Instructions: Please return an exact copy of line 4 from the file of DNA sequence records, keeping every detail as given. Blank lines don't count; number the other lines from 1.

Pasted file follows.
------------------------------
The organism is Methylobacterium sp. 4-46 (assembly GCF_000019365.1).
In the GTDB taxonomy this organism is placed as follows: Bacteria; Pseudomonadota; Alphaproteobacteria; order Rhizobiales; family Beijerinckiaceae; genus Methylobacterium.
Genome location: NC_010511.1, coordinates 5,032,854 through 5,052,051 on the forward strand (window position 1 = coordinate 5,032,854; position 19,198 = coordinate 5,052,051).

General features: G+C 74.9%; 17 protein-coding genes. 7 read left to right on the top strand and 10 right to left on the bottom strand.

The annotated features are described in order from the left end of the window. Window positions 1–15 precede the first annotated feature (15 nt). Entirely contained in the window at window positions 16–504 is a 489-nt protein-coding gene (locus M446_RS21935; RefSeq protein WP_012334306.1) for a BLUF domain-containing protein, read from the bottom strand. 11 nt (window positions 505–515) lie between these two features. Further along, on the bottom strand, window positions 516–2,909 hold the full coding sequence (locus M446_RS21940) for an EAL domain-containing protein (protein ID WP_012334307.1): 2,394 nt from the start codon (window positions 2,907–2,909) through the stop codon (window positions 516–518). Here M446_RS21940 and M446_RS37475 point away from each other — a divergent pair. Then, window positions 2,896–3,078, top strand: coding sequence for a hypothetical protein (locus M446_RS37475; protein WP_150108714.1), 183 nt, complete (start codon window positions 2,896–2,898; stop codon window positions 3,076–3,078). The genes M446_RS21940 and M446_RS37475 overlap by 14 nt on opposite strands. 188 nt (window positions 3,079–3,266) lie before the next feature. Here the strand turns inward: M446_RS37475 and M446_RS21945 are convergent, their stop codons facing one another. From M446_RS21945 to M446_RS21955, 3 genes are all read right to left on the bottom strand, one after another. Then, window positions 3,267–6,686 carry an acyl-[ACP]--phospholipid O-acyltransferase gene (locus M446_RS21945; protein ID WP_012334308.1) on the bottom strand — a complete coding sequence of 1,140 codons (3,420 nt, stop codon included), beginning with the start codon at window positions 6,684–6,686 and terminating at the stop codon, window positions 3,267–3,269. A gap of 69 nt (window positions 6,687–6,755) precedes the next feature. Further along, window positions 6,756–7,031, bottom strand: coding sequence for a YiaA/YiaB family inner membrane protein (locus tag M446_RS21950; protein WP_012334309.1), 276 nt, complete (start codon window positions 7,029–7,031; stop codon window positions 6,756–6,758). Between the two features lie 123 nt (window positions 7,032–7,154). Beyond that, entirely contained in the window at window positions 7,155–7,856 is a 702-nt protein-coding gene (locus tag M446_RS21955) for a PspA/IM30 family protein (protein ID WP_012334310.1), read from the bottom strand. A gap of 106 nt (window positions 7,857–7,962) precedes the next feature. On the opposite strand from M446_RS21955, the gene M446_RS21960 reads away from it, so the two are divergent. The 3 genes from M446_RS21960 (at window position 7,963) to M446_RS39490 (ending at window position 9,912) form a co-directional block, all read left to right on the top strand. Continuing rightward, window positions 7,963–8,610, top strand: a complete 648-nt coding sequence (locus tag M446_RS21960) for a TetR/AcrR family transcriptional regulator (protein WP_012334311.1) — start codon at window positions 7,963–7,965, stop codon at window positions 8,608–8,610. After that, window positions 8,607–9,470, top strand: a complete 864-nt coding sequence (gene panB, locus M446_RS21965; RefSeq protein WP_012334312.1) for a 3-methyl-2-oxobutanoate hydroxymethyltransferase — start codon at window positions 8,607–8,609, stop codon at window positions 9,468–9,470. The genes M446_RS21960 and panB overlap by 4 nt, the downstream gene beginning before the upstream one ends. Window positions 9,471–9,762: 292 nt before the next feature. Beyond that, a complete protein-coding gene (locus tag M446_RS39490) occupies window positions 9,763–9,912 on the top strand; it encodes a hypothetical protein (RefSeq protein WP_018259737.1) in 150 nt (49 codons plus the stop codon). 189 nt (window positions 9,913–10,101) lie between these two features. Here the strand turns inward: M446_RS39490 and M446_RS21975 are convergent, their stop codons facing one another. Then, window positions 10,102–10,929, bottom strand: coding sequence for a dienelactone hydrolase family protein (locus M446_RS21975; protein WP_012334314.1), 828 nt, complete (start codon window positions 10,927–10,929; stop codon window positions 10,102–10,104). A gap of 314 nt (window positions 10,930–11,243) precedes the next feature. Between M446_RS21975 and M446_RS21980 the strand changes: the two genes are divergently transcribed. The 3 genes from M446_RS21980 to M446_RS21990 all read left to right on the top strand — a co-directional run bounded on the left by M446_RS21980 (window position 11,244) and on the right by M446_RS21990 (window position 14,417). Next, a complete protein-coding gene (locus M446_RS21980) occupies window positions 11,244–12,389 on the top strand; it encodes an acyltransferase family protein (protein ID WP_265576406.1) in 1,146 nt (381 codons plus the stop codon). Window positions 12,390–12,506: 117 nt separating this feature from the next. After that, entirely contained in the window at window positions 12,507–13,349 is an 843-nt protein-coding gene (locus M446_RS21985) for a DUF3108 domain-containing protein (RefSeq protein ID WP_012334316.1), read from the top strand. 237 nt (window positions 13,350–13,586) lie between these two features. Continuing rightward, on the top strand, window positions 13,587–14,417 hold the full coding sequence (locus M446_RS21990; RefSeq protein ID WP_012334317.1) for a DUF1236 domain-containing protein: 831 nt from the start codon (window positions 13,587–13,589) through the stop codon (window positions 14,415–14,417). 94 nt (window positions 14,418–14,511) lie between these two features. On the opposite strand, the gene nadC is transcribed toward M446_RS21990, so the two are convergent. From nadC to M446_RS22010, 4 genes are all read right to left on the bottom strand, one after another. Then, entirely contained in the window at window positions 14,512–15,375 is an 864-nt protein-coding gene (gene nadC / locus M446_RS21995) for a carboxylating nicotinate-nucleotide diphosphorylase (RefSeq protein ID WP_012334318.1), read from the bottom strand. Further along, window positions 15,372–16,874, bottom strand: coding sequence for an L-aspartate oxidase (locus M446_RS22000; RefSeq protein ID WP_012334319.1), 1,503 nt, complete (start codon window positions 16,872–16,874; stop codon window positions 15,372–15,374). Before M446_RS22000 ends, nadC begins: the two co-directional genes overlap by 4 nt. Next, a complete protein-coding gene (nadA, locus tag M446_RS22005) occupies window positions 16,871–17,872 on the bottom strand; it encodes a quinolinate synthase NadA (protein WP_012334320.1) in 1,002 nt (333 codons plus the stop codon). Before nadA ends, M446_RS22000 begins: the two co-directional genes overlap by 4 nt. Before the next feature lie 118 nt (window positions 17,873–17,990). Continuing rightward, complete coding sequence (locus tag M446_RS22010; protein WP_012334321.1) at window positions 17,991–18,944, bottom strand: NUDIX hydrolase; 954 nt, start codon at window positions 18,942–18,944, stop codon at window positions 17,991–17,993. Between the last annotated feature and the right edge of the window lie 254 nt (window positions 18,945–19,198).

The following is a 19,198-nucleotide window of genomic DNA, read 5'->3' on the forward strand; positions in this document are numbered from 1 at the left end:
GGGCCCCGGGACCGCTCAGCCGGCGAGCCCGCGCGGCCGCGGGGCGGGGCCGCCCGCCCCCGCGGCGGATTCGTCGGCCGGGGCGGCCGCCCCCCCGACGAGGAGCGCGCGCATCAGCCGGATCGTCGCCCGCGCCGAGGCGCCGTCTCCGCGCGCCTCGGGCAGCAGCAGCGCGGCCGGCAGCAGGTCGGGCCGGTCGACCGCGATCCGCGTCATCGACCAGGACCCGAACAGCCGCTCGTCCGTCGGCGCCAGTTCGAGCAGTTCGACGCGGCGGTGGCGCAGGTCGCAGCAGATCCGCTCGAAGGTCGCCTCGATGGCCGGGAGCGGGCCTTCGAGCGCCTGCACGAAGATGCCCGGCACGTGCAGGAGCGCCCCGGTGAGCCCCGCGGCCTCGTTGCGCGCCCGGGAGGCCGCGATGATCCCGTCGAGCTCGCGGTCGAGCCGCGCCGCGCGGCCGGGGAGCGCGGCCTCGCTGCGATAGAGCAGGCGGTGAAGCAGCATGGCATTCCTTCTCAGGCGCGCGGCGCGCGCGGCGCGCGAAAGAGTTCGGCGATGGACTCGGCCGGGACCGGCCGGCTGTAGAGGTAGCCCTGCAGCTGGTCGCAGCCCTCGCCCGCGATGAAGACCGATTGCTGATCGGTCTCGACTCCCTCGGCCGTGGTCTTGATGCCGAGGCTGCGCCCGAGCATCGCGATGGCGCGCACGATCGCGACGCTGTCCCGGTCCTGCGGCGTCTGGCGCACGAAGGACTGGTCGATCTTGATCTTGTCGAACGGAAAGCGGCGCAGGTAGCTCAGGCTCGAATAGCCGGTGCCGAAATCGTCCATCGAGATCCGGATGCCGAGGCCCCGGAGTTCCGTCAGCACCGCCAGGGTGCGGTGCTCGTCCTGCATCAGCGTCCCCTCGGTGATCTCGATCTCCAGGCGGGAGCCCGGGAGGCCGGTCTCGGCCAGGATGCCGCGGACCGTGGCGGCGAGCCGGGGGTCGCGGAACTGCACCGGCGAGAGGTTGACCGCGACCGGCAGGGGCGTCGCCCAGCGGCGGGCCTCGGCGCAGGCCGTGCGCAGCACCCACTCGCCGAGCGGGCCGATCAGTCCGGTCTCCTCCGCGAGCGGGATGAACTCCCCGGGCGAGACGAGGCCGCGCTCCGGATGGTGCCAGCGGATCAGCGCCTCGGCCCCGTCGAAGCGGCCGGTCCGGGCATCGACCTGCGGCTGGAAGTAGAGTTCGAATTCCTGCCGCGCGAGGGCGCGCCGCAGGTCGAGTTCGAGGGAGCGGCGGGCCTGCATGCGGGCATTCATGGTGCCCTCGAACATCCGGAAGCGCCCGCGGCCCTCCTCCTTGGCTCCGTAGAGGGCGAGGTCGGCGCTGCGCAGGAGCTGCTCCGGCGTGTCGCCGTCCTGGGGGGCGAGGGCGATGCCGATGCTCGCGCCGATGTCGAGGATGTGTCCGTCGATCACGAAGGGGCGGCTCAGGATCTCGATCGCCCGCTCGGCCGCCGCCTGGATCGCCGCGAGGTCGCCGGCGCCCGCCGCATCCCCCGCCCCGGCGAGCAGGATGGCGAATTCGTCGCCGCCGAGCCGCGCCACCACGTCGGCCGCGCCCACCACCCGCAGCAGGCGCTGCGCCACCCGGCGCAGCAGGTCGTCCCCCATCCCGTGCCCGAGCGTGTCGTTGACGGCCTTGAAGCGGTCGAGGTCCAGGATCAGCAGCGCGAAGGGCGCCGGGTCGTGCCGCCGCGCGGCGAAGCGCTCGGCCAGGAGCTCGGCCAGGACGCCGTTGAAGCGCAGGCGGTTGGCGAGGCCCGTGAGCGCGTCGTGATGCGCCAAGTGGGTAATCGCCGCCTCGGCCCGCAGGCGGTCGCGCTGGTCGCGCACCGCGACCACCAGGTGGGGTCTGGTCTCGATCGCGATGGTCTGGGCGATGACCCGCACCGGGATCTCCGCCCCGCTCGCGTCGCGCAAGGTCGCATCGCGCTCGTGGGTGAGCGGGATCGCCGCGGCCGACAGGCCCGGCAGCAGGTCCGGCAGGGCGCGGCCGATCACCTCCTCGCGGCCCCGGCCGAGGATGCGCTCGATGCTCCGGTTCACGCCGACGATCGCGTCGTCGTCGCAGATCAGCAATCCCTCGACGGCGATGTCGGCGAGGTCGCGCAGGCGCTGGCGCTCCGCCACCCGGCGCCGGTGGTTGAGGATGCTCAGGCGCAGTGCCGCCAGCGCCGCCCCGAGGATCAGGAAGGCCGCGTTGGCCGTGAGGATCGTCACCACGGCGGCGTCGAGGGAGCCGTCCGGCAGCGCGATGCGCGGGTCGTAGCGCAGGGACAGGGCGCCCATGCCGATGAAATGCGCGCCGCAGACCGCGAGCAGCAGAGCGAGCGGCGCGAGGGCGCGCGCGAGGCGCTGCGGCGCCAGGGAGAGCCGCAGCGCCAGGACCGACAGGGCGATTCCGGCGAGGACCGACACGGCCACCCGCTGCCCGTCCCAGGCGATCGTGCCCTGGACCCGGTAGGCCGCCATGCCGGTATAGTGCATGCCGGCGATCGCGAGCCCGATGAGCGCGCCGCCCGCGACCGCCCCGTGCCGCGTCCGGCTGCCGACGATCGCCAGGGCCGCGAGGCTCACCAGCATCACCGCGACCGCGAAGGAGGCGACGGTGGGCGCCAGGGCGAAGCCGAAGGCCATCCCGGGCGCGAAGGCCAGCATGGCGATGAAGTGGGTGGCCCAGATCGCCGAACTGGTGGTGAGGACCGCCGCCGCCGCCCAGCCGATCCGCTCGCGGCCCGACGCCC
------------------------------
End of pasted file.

General features: G+C 74.9%; 17 protein-coding genes. 7 read left to right on the top strand and 10 right to left on the bottom strand.